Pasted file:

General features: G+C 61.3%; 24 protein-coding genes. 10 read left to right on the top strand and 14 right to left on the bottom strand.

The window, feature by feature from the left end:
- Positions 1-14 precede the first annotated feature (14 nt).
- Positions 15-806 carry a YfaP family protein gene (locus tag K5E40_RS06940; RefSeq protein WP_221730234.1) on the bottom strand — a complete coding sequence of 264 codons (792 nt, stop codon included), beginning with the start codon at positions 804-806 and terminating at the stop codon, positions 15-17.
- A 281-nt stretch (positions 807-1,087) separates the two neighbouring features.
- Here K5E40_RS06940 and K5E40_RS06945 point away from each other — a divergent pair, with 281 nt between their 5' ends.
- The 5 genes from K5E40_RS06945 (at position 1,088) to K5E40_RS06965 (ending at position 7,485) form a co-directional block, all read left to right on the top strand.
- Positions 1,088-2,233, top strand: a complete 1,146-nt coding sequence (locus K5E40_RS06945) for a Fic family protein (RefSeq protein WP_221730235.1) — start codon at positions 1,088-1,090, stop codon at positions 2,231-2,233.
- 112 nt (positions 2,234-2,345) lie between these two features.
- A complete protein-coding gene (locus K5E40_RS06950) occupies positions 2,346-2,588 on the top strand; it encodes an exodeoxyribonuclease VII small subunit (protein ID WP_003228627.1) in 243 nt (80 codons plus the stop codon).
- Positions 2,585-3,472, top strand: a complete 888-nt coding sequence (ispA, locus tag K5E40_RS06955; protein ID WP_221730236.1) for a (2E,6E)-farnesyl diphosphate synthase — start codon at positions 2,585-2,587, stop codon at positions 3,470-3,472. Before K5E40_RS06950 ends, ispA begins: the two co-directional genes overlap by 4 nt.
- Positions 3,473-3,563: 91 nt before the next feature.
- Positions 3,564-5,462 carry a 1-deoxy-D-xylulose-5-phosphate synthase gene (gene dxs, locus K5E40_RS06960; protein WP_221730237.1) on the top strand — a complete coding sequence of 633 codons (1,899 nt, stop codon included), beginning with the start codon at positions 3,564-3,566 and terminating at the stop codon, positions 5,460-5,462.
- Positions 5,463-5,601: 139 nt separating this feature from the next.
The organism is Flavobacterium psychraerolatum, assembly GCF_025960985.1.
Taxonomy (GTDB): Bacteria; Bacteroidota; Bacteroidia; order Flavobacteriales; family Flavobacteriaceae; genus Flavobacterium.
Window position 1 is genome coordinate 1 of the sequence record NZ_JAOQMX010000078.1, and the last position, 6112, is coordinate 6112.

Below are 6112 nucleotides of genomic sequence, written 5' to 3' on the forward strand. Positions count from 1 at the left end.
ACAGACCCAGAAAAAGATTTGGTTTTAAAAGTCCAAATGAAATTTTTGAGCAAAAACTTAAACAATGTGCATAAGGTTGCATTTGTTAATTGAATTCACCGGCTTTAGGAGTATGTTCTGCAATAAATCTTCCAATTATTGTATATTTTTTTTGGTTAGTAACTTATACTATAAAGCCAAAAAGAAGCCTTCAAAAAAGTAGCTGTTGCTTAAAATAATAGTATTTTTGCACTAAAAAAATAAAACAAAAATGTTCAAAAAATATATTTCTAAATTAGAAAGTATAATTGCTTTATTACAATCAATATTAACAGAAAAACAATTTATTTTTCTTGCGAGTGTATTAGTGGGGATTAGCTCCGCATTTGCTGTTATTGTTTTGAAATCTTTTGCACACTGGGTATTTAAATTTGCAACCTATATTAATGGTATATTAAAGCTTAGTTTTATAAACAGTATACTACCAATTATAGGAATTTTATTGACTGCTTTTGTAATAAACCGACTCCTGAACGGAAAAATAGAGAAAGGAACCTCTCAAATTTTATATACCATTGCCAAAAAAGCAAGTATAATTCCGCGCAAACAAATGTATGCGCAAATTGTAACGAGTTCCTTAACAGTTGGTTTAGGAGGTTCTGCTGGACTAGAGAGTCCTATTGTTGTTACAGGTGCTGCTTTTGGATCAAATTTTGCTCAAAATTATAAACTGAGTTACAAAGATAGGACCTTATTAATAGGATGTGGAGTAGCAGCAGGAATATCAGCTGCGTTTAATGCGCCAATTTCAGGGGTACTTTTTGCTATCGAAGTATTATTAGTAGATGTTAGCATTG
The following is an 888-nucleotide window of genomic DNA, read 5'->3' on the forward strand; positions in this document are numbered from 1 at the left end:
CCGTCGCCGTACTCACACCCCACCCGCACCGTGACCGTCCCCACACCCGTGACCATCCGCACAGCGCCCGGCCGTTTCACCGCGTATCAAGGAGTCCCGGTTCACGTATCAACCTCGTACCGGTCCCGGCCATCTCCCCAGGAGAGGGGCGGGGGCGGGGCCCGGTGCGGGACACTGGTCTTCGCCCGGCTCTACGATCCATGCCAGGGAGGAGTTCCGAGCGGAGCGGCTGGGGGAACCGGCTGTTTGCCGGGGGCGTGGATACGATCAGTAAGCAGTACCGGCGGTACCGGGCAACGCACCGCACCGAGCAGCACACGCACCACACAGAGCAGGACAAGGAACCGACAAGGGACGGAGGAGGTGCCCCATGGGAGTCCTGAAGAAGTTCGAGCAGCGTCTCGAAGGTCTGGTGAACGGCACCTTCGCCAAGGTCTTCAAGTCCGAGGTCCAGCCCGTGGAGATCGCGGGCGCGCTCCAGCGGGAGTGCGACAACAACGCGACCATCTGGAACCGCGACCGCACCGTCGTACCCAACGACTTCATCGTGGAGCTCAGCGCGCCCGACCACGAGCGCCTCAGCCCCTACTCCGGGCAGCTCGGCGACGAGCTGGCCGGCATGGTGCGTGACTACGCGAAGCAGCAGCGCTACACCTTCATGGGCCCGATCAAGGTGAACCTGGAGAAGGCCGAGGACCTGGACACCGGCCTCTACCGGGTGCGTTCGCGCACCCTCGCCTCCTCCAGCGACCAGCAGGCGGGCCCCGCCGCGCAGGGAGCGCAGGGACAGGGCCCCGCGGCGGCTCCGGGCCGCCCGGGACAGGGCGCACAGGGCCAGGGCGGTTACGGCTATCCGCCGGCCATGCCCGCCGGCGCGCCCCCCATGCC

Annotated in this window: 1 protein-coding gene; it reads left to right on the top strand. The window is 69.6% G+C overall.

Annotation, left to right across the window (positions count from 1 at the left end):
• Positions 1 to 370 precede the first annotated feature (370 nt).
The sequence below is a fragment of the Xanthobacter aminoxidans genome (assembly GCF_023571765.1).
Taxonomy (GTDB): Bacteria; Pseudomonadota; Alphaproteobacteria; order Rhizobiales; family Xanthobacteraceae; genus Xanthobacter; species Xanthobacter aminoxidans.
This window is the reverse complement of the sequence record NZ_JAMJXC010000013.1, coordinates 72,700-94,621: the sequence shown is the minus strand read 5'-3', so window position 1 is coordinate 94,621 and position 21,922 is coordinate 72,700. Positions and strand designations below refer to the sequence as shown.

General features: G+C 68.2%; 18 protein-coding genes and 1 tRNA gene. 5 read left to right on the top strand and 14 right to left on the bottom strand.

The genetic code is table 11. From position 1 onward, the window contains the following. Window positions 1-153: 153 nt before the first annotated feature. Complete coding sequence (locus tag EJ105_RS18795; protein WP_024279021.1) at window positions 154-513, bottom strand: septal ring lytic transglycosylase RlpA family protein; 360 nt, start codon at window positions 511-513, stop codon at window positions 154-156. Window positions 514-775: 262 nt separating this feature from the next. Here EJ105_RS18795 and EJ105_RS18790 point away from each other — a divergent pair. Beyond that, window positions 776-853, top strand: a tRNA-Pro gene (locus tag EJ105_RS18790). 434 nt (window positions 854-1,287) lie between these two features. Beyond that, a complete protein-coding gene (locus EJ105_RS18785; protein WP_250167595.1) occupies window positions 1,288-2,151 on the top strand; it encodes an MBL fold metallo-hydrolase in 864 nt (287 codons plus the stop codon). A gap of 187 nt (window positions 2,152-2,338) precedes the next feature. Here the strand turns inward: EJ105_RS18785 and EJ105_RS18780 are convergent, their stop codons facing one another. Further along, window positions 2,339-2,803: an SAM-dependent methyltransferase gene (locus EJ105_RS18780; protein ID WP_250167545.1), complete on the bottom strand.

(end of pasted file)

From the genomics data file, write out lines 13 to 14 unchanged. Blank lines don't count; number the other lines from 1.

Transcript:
- Positions 3,564-5,462 carry a 1-deoxy-D-xylulose-5-phosphate synthase gene (gene dxs, locus K5E40_RS06960; protein WP_221730237.1) on the top strand — a complete coding sequence of 633 codons (1,899 nt, stop codon included), beginning with the start codon at positions 3,564-3,566 and terminating at the stop codon, positions 5,460-5,462.
- Positions 5,463-5,601: 139 nt separating this feature from the next.